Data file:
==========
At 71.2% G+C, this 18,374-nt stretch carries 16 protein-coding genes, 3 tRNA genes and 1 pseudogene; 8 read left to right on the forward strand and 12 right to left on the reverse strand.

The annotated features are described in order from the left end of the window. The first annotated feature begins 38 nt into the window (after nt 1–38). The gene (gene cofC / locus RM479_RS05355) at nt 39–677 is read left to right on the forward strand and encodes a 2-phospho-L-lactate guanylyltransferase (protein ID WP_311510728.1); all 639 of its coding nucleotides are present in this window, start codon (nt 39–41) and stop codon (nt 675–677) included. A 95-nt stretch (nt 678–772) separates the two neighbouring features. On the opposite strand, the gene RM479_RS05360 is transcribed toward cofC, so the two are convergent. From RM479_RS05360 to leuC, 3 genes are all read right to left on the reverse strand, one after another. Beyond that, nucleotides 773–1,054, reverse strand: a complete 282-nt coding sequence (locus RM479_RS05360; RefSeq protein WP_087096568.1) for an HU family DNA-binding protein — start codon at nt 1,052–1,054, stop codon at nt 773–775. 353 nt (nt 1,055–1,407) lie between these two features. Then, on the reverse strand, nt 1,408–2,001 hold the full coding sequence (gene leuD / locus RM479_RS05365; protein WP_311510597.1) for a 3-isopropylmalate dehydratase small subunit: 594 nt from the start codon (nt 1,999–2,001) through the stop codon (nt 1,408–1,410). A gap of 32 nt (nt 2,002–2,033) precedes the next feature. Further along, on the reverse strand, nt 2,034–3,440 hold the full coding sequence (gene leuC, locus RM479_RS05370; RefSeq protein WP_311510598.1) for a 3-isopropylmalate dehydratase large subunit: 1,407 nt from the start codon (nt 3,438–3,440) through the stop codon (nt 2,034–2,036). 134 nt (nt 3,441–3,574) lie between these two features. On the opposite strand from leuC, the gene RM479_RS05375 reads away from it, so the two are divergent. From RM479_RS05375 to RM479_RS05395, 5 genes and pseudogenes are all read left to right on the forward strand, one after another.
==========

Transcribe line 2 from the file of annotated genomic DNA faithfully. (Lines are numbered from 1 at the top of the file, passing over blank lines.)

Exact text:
The annotated features are described in order from the left end of the window. The first annotated feature begins 38 nt into the window (after nt 1–38). The gene (gene cofC / locus RM479_RS05355) at nt 39–677 is read left to right on the forward strand and encodes a 2-phospho-L-lactate guanylyltransferase (protein ID WP_311510728.1); all 639 of its coding nucleotides are present in this window, start codon (nt 39–41) and stop codon (nt 675–677) included. A 95-nt stretch (nt 678–772) separates the two neighbouring features. On the opposite strand, the gene RM479_RS05360 is transcribed toward cofC, so the two are convergent. From RM479_RS05360 to leuC, 3 genes are all read right to left on the reverse strand, one after another. Beyond that, nucleotides 773–1,054, reverse strand: a complete 282-nt coding sequence (locus RM479_RS05360; RefSeq protein WP_087096568.1) for an HU family DNA-binding protein — start codon at nt 1,052–1,054, stop codon at nt 773–775. 353 nt (nt 1,055–1,407) lie between these two features. Then, on the reverse strand, nt 1,408–2,001 hold the full coding sequence (gene leuD / locus RM479_RS05365; protein WP_311510597.1) for a 3-isopropylmalate dehydratase small subunit: 594 nt from the start codon (nt 1,999–2,001) through the stop codon (nt 1,408–1,410). A gap of 32 nt (nt 2,002–2,033) precedes the next feature. Further along, on the reverse strand, nt 2,034–3,440 hold the full coding sequence (gene leuC, locus RM479_RS05370; RefSeq protein WP_311510598.1) for a 3-isopropylmalate dehydratase large subunit: 1,407 nt from the start codon (nt 3,438–3,440) through the stop codon (nt 2,034–2,036). 134 nt (nt 3,441–3,574) lie between these two features. On the opposite strand from leuC, the gene RM479_RS05375 reads away from it, so the two are divergent. From RM479_RS05375 to RM479_RS05395, 5 genes and pseudogenes are all read left to right on the forward strand, one after another.